Nikopol is far more linear than most adventure gamers will be used to. There’s a pretty clear goal driving you forward at different phases in each of the five chapters; you’ll spend more time figuring out what needs to be done in a particular spot and how to do it, rather than roaming around aimlessly through vast expanses of corridors and static screens.
It actually works well in this case, yet some experienced players may find it a little less complicated exploration-wise. Of course, there are plenty of puzzles to solve, and most of them are quite logical. Each task has a direct purpose that connects to your mission and the broader story. Whether it’s gathering the components to paint an important portrait, fidgeting around with power couplings to unblock a subway tunnel, or manually disassembling a lock to escape a crate, putting the pieces together for each puzzle is rewarding and challenging.
You won’t find a lot of MacGyver-style item combining; most of the puzzles require interacting with the environment directly or using inventory items intuitively on hotspots. The difficulty curve varies. There are some particularly tricky puzzles, and a few extremely tough ones that require lots of trial and error, but most of the challenges are unique and integrate well into the events in the story.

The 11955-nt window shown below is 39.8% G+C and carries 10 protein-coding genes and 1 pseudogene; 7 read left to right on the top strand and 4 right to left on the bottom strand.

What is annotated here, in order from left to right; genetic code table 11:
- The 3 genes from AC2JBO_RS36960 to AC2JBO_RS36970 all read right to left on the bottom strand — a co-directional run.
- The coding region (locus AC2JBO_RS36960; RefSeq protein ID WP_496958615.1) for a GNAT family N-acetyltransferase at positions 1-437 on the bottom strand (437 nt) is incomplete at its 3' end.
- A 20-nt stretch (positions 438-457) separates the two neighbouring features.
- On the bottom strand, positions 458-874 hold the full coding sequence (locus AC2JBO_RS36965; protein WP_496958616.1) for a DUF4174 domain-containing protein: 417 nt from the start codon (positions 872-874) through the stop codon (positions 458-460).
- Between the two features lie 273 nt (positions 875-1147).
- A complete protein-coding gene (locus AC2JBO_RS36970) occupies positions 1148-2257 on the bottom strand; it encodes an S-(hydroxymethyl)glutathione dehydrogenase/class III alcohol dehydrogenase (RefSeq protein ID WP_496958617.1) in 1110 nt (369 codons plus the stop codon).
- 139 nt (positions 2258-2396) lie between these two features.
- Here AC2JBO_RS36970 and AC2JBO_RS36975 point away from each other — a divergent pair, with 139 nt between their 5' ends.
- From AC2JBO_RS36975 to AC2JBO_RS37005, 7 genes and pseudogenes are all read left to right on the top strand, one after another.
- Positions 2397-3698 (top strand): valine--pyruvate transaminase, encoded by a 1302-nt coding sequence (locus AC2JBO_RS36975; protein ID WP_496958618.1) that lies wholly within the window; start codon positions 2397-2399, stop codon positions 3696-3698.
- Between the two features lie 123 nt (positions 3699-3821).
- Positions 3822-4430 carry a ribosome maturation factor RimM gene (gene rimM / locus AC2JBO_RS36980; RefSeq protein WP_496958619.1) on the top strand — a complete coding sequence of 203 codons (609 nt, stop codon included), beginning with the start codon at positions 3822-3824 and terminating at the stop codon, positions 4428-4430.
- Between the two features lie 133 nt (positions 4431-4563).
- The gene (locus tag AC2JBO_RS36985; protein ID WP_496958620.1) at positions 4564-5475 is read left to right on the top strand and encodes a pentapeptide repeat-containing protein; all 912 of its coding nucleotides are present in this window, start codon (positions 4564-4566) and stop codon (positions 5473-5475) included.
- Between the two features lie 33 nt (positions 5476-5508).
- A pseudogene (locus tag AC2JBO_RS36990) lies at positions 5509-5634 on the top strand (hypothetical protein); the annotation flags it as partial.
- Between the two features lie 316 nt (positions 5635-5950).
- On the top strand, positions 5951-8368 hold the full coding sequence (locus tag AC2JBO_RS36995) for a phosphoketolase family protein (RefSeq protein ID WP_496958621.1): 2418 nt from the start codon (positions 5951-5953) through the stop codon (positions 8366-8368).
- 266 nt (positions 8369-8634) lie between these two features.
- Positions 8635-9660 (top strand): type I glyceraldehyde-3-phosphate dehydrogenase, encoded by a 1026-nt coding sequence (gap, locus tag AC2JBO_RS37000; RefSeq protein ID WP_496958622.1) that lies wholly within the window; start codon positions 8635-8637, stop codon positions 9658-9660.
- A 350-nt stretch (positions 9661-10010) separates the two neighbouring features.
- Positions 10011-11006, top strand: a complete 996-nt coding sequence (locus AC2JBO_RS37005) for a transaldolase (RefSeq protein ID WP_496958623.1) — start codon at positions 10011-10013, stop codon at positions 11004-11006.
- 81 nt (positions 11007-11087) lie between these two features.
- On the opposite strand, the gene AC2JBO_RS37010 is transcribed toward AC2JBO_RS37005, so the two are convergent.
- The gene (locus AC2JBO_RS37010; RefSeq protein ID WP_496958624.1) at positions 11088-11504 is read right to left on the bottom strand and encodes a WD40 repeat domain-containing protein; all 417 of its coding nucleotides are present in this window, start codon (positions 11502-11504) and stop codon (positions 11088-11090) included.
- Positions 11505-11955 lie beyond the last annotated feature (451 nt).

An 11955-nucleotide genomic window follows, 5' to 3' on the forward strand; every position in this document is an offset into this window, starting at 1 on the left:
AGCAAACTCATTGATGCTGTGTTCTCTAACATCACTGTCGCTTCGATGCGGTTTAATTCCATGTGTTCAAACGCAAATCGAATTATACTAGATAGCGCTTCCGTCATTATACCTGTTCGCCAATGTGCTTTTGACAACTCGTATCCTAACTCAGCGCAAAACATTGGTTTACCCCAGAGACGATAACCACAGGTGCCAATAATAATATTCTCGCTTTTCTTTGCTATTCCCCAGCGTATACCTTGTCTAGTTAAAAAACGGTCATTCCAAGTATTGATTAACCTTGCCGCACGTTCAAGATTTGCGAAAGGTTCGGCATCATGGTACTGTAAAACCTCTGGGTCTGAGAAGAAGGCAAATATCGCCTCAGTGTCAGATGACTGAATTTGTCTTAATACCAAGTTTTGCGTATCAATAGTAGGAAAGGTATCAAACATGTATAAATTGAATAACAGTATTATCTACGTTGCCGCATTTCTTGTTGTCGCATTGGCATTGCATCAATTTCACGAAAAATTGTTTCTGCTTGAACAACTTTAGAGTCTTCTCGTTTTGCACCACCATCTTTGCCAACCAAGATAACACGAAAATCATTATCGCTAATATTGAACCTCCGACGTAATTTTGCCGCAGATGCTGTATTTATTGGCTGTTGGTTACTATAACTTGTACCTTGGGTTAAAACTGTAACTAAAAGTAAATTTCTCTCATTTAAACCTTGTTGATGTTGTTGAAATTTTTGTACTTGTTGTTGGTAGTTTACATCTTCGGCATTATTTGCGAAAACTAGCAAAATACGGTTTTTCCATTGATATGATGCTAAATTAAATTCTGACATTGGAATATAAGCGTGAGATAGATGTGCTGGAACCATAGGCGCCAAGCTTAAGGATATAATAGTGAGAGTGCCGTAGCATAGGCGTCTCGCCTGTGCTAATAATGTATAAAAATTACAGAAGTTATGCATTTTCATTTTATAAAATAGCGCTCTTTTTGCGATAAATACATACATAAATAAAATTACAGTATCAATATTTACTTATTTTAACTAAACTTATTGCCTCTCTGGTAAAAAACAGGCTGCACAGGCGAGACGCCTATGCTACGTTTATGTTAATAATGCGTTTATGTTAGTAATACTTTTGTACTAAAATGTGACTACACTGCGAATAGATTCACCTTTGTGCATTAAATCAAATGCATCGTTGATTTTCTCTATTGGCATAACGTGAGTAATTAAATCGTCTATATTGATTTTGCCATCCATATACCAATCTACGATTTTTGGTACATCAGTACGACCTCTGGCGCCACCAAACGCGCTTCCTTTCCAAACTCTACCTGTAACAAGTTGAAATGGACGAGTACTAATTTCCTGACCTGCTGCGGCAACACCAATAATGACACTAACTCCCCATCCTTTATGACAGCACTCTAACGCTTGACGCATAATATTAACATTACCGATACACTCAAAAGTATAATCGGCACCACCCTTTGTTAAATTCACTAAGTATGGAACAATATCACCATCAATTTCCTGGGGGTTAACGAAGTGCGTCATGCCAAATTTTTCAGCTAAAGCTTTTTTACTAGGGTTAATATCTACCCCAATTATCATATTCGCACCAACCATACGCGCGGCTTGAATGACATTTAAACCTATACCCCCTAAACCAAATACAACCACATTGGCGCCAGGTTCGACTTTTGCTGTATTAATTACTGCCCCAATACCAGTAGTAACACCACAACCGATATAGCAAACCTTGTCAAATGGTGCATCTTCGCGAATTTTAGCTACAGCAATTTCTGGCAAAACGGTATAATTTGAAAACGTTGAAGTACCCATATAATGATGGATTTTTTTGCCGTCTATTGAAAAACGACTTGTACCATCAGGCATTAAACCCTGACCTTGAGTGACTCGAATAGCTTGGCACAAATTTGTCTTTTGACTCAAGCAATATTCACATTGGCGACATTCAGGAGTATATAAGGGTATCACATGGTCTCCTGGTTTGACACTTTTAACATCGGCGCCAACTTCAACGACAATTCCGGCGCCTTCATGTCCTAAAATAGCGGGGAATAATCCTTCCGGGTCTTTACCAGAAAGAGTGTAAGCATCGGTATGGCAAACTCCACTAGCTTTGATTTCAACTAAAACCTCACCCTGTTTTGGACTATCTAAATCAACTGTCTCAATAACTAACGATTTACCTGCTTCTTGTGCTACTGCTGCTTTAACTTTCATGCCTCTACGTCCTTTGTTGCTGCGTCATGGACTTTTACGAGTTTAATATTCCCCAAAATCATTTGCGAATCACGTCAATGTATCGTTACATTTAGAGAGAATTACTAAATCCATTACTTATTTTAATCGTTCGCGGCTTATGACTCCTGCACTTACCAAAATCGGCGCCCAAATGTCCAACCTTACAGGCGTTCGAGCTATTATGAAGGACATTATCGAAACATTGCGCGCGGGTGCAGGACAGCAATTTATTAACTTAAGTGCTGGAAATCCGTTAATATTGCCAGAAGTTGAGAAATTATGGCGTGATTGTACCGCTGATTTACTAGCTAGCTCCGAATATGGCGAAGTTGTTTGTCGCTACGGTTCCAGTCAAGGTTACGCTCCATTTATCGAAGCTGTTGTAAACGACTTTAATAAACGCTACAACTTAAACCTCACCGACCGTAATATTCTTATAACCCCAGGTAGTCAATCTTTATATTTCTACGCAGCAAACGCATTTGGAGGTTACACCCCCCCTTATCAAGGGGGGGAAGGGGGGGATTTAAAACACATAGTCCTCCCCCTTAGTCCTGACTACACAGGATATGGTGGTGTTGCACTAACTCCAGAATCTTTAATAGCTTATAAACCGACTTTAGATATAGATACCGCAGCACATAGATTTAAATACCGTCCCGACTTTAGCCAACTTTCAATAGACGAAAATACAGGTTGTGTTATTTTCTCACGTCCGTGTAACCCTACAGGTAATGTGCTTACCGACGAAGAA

Adding an element of suspense and tension, there are frequent moments when you’ll suddenly find yourself thrust into a position where there’s a very limited amount of time to accomplish the task at hand – such as when there’s a slathering beast about to break down your door or when a guard is about to turn the corner and catch you during a stealth maneuver. Failing to figure out what has to be done and doing it before time runs out triggers some pretty interesting death scenes. Fortunately, the game is far from draconian. Dying is only a minor nuisance, since you’ll get a hint and then start over at the beginning of the time section. Still, this changes the gameplay up a bit and injects some excitement into the mix.
Nikopol is a concise, smoothly flowing sci-fi adventure that offers plenty of challenge for the old school crowd and a more pleasantly streamlined and updated approach to the genre for anyone who’s been longing for something a little different. The game does run a tad on the short side. However, the quality of the gaming and storytelling is substantially high throughout most of the journey. It’s a visually impressive experience, and a worthy addition to your adventure game collection.
RATING OUT OF 5 RATING DESCRIPTION 4.6 Graphics
Extremely impressive from the ground up. 4.0 Control
Easy controls make for one-handed gameplay. 3.8 Music / Sound FX / Voice Acting
Interesting tunes fade in and out at appropriate moments, and the voice work is solid. 3.8 Play Value
Shorter than usual, but a good futuristic adventure all the same. 4.1 Overall Rating – Great
Not an average. See Rating legend above for a final score breakdown.